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Telehealth for behavioral health care

Creating an emergency plan for telebehavioral health

Providing telebehavioral and telemental health care means you are seeing patients outside of the safety and control of your office. It is important to prepare for potential crisis situations so you can act quickly if problems arise.

Before your first telebehavioral or telemental health visit with the patient, you should document the following information in a record that complies with federal privacy guidelines:

  • The patient’s location. Confirm the address where the patient is located at the time of the visit. Note: this question should be asked before every telebehavioral health session.
  • Emergency numbers for that location. In the medical record, document the numbers for local emergency services near the patient including police, fire department, mobile crisis unit, and the nearest urgent care or emergency room. 911 only works if you are in the same location as the patient.
  • A local emergency contact or support person. Ask the patient to provide the name and phone number for a family member, friend, or neighbor who is nearby and can offer help in the event of a crisis. Get the patient’s authorization to release information to their emergency contact if needed.
  • The contact information for other health care professional(s). Ask the patient to share contact information for their other provider(s) and confirm that you will only contact them with their permission or in an emergency.
  • A plan if the telehealth visit is disconnected during an emergency. Discuss with the patient what to do if there is a problem with the audio or video connection. A first step could be reconnecting by phone or using just the audio and not video function on the device. If you believe the patient is in crisis, you should notify an emergency contact. You should discuss possible scenarios when the emergency plan may need to be used. This can include the following situations if they occur when you believe the patient may be in crisis:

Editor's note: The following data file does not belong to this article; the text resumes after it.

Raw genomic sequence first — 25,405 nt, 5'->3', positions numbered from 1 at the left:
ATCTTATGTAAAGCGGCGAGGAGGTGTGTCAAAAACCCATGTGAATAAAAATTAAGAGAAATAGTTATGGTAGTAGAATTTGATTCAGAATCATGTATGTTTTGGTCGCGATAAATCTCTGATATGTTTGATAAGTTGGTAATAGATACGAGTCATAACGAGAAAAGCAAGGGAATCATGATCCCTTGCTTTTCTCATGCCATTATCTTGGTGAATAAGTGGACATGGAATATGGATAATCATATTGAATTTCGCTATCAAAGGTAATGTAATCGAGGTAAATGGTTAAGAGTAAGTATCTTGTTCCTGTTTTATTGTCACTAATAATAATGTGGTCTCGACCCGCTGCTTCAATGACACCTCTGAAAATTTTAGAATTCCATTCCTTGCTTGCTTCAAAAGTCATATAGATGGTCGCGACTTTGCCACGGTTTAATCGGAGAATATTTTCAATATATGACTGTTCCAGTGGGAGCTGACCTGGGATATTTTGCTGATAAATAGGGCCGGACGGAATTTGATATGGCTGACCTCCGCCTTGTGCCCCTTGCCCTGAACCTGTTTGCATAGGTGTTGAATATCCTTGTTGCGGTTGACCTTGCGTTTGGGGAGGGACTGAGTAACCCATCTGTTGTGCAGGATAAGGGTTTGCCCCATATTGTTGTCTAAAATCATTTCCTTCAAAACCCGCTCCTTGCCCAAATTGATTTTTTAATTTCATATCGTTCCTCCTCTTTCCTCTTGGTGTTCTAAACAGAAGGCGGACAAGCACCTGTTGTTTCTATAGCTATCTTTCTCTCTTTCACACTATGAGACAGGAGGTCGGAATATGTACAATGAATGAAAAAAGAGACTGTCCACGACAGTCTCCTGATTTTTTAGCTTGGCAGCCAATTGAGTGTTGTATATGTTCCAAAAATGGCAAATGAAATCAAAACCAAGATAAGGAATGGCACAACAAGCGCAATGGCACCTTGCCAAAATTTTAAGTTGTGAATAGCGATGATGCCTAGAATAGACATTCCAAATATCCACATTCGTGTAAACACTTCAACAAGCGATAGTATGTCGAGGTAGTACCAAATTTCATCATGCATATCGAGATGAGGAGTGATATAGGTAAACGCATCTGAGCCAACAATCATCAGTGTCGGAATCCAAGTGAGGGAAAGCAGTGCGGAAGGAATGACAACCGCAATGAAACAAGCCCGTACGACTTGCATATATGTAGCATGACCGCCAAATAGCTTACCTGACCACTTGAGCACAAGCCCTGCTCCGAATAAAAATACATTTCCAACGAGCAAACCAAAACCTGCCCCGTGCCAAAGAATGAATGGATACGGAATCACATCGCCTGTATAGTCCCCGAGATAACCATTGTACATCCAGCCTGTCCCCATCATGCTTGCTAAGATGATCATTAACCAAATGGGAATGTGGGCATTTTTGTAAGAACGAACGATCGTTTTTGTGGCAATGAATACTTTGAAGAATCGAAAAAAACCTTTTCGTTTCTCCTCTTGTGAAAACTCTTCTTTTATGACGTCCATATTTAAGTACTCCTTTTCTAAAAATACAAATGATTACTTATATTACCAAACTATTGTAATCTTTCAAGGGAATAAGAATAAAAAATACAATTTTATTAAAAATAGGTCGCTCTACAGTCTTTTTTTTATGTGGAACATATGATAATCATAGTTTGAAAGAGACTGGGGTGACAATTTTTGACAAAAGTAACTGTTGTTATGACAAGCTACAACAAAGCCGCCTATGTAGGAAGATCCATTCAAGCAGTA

• The patient ends the visit suddenly.
    • The patient misses an appointment.
    • The patient needs to receive in-person treatment or care immediately.

988 is the new National Suicide and Crisis Lifeline.

If there is a medical emergency, call 911.

Encourage the patient to write down any national or local crisis lines, including

  • National Behavioral Health Hotline: 1-877-979-0901
  • National Child Abuse Hotline: call or text 1-800-422-4453
  • National Domestic Violence Hotline: Text START to 88788 or call 1-800-799-7233
  • Substance Abuse and Mental Health Administration Hotline: 1-800-662-4357
  • Veteran’s Crisis Line: Text 8388255 or call 1-800-273-TALK (8255)

Make sure your patient has this information and knows the numbers for a local mobile crisis team.

More details about planning for behavioral health emergencies: